Alcohol: now's the time to act
On Monday, September 6, the last students returned to Colby from summer vacation. Over the course of the next six days, the campus would be stricken with ten separate alcohol-related incidents, eight of which resulted in hospitalization of the involved student. These incidents all occurred in the three-day period from Thursday, September 9, to Saturday, September 11. Assuming the rate remains constant, there will be 680 instances of alcohol-related hospitalization during the coming academic year.
If I may, I will cite Colby's Resident Alcohol Statistician (RAS), James S. Terhune: "Last year, 69 Colby students were admitted to the emergency room and treated for alcohol poisoning. Since 2004-05, the number is 298. Every one of those 298 cases involved abusive consumption of hard alcohol." From this, we can reasonably conclude two things. First, the number of alcohol-related hospitalizations is going to jump an astonishing 985 percent this year. Secondly, the root cause of these hospitalizations is hard alcohol.
The preceding facts should make it apparent that bold, decisive action is required. In previous years, students were trusted to deal with such issues and show some minimal level of personal responsibility. Clearly, we have failed. The administration assumed that a group of nearly 2,000 young adults-almost all old enough to vote, own property, and sign contracts-could deal with alcohol in a responsible manner. Instead, we have embarrassed them. We have shown ourselves to be animals of impulse, consuming alcohol in vast quantities with no thought as to how it affects our bodies and minds.
But as with most problems, the blame cannot be placed fairly on one party. The administration must do its part to solve the problem. Consider: it would be unethical and unthinkable for the government to permit violently insane criminals to purchase firearms. We expect, in a civilized society, a certain minimum of regulation to protect the citizens from themselves. It is the same with the administration.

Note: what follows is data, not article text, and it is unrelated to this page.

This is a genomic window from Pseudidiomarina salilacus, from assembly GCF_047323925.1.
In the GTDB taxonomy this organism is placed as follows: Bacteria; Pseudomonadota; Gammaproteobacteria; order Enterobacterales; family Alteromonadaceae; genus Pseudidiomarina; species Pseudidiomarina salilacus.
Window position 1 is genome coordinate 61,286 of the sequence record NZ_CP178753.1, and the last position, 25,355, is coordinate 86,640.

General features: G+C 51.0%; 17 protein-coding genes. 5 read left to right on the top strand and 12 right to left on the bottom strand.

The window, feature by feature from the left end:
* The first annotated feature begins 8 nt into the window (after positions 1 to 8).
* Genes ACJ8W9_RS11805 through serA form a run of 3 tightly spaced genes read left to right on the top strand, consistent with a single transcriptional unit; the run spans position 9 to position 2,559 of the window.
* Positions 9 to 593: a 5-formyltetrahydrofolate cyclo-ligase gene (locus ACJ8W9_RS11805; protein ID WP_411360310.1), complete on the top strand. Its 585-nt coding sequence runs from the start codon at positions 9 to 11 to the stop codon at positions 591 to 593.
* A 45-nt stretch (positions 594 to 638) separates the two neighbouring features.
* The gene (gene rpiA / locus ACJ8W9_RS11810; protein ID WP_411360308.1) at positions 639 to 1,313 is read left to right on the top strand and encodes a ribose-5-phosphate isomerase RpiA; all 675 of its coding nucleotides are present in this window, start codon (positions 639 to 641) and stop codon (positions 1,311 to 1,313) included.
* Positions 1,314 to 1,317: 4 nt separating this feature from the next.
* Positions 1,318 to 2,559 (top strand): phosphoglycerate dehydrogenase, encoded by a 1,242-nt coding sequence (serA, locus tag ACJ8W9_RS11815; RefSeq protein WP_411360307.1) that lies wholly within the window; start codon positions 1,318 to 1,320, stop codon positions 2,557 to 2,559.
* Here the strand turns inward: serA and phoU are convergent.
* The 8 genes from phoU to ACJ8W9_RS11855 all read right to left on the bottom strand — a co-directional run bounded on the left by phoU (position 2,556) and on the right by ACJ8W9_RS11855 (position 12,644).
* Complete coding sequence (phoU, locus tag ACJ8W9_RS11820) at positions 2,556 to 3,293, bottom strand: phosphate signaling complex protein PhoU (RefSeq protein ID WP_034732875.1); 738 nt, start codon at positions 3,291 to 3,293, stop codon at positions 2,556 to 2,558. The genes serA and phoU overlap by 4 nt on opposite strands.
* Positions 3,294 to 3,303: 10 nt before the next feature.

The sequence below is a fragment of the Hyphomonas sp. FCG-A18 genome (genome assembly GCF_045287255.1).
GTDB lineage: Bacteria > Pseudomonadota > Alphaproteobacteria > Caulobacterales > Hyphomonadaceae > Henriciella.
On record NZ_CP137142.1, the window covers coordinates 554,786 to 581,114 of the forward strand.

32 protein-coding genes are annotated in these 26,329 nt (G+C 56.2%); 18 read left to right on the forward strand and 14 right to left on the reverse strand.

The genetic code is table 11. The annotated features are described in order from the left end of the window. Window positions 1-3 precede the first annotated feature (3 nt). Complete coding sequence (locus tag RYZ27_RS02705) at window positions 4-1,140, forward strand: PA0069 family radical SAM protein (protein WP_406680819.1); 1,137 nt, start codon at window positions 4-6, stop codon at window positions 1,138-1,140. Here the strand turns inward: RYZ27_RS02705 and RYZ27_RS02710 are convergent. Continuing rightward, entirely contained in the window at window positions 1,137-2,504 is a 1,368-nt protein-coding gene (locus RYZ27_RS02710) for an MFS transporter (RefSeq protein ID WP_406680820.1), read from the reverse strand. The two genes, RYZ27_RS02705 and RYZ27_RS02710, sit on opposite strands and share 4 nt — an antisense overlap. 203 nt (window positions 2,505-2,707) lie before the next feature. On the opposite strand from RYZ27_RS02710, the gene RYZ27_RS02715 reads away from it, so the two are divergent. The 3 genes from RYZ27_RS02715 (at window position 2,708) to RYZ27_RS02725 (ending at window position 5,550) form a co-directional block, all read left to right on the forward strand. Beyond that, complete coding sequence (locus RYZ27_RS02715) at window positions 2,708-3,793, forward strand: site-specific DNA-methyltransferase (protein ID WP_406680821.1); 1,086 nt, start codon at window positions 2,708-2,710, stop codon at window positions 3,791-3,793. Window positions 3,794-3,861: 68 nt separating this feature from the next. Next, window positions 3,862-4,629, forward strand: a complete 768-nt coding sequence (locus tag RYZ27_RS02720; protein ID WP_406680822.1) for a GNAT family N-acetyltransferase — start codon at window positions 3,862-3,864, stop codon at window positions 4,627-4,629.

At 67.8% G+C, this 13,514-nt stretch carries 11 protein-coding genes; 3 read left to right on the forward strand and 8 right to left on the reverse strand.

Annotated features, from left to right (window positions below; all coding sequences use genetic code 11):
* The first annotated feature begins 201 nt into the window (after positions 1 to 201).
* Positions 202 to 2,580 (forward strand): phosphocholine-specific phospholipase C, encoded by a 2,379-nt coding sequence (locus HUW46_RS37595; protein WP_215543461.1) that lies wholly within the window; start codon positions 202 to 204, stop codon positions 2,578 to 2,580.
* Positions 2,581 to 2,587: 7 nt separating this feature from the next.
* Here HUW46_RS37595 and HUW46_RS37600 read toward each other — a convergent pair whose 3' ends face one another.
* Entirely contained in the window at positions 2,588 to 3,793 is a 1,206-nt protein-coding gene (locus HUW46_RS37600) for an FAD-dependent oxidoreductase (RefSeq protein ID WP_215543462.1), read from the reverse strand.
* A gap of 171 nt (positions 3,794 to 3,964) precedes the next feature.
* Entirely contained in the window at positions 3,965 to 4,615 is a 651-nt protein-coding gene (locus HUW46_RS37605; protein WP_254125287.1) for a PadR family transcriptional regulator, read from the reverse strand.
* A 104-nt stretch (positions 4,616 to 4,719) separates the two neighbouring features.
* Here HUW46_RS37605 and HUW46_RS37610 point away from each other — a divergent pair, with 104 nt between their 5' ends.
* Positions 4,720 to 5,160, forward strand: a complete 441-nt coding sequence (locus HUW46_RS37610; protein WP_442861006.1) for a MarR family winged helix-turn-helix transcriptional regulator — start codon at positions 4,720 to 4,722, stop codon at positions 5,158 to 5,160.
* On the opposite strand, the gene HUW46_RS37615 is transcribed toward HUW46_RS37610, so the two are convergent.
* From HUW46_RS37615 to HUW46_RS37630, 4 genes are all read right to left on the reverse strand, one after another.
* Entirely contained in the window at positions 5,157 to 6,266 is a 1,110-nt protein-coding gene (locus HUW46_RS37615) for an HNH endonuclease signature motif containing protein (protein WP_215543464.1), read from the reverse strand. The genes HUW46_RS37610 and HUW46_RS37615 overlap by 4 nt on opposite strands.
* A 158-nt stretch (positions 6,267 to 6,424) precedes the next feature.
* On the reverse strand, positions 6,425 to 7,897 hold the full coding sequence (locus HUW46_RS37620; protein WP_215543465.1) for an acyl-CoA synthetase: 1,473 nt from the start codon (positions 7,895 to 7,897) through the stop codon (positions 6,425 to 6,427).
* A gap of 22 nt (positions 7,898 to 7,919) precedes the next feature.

Now that we have proven ourselves incapable of making responsible decisions, it is the duty of the administration to produce a solution. Students, simply put, cannot be trusted with alcohol. The administration must act. Now is the time for our school's leaders to shed their "live and let live," "devil-may-care" attitude. Now is the time to pass regulations to protect students from their own innate impulsiveness. We cannot afford to waste another second "educating" the students. The student body has proven time and time again that it does not want to be educated. The students do not want to participate in a constructive dialogue; they want to shriek about wildly and throw handfuls of their own feces at each other.
I believe I have a solution for the administration. I do not want to seem sensational, but I am of the opinion that the only way to protect the student body is a complete ban of hard alcohol. I realize the administration may not want to go so far. I realize that such a ban could be considered Draconian. Hard to enforce. An overreach of administration powers. An infringement of the rights of students of legal drinking age. And certainly, in a simpler time, these objections may have had merit.
But this is a state of emergency. If alcohol-related hospitalizations continue to increase at the current rate, every student will go to the emergency room four times next year, and the year after that, everyone on campus will die. The only way to end this madness is a ban of hard alcohol. It's obvious that students don't respect themselves enough to stop abusing alcohol. But surely they will respect the wishes of the administration if it chooses to ban hard alcohol. If they don't, we may have some bigger problems than any alleged student irresponsibility.